you'd have been forced to sift
through nearly 300 entries, 87 of
which were submitted by my three
housemates and me.
But you did it. You've come a
long way.
Now that you've released a list
of the top 10 submissions - a list
on which not a single one of our
87 entries is included - and it has
become clear that my housemates
and I have been barred from the
opportunity to win "a FREE dozen
bagels a month for one full year," I
must humbly ask:
What was it about "Bilbo
Bagel," exactly, which failed to
tickle your fancy? Did "Bilbagel
Baggins" not quite do it for you?
How about "Bagel Baggins"? No?
Were "The Bagel Identity," "The
Bagel Supremacy" and "The Bagel
Ultimatum" rejected because of
copyright concerns? Or because
we chose not to include "The Bagel
Legacy," owing to the fact that the
Bourne franchise took a turn south
after Matt Damon's departure,
as we all know? Or do you prefer
Jeremy Renner?
Have you always hated me,
or only since my entrance in the
Barry Bagels' Maize and Blue
Homecoming Bagel Contest?
Did you find "Ceci nest pas
un bagel" to be too highbrow, or
were you afraid of legal action by
the Magritte estate? Did "Barack
Obagel" strike you as politically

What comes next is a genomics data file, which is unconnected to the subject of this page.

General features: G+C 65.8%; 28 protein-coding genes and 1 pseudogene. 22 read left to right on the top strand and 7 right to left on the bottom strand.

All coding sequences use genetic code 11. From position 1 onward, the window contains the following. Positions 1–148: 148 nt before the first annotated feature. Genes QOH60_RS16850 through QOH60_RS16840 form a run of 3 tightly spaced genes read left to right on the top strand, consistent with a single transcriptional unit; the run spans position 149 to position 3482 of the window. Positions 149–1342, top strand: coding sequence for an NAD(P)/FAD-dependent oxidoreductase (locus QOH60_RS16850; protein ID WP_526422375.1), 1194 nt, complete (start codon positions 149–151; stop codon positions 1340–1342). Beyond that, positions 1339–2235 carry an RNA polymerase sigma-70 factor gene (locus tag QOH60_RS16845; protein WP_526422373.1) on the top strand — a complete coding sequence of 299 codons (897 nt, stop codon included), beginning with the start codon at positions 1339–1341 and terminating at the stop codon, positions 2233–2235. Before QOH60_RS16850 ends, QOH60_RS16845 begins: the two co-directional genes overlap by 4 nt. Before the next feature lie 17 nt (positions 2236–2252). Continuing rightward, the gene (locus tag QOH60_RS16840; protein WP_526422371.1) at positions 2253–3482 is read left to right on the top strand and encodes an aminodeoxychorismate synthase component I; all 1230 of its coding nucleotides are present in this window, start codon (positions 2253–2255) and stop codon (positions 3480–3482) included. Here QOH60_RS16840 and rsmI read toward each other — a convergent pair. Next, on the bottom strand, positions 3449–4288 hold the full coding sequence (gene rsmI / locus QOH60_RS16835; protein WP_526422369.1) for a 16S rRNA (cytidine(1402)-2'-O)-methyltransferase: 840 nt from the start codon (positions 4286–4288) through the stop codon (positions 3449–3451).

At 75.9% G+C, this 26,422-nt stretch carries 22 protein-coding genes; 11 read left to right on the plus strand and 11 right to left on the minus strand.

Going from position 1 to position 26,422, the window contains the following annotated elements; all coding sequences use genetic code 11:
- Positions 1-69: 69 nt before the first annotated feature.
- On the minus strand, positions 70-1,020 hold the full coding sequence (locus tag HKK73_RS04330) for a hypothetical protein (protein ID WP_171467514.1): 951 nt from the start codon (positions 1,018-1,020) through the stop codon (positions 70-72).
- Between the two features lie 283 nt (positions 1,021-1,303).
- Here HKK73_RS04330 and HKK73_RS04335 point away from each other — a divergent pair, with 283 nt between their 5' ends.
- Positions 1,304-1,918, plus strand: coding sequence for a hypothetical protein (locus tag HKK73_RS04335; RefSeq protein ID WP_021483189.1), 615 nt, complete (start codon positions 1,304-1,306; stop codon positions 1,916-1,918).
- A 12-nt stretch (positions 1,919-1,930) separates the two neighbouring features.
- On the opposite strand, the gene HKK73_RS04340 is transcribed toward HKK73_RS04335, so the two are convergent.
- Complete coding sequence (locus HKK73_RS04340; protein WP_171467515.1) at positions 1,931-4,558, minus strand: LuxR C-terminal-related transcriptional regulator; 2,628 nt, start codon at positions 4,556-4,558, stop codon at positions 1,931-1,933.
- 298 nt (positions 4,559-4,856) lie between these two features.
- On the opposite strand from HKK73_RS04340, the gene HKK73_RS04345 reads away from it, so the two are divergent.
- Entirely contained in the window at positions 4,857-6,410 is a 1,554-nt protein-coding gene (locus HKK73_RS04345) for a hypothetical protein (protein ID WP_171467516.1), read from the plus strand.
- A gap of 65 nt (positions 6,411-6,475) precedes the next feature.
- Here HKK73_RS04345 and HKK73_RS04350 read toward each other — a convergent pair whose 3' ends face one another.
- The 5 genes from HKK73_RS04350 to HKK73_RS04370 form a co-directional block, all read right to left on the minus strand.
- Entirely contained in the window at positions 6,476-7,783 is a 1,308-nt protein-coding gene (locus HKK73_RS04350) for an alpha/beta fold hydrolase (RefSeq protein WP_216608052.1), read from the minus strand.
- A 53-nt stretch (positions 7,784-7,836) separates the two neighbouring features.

polarizing? Surely "Abagelham
Lincoln" would have been a more
populist choice? What about
"Conan O'Bagel"? Leno fans,
yourselves?

Perhaps you still1
traumatic memories of hig
English class, which p
you from finding
in "Bagelwulf," "The
Karamazov" and "O Ba
Bagel." Perhaps you had ne
developed a taste for B
musicals, and so "Les Mise
"Porgy and Bagel" and"
Todd: the Demon Bagel
Street" struck you as f
bombastic.
Perhaps the space in yo
which ought to have be
with a human heart, wa;
occupied by a dead cockro
In what way was "Bi
Bagel," which you
preferable to our own entr
Bagel House," which you
Why include "Bo Sche
among the top - 10 and
"Bagel Hoke"?
If it's true
that the number
ofnewuniverses Ha
which are per- m
petually branch-
ing off from our
own is infinite, Barr
and that each B
universe is dis-
tinguished from
the other by its
own unique set
of circumstances and vale
what are the odds that w
the only conceivable un
which the entry of "Blaiz
+ Blue)" is superior to "
Arbagel," "M Go Bagel"
Bagel or Go Home"
Is this also the uni
which the Barry Bagels' M
Blue Homecoming Bagel
was judged by a panel o
Retrievers with Magic
strapped to their forehead
I could understandN
might have had reservatio
"Jeff Goldbagel." Maybe'"
grossed you out. Maybe y
particularly enjoy his perf
in "The Big Chill" - th
explain why "The Bag:
didn't make the cut, either
But such an excusec
apply to "Whoopi Go

harbored which, along with "A Walk to
gh school Remembagel," "The Incredibagel"
revented and five of our other submissions,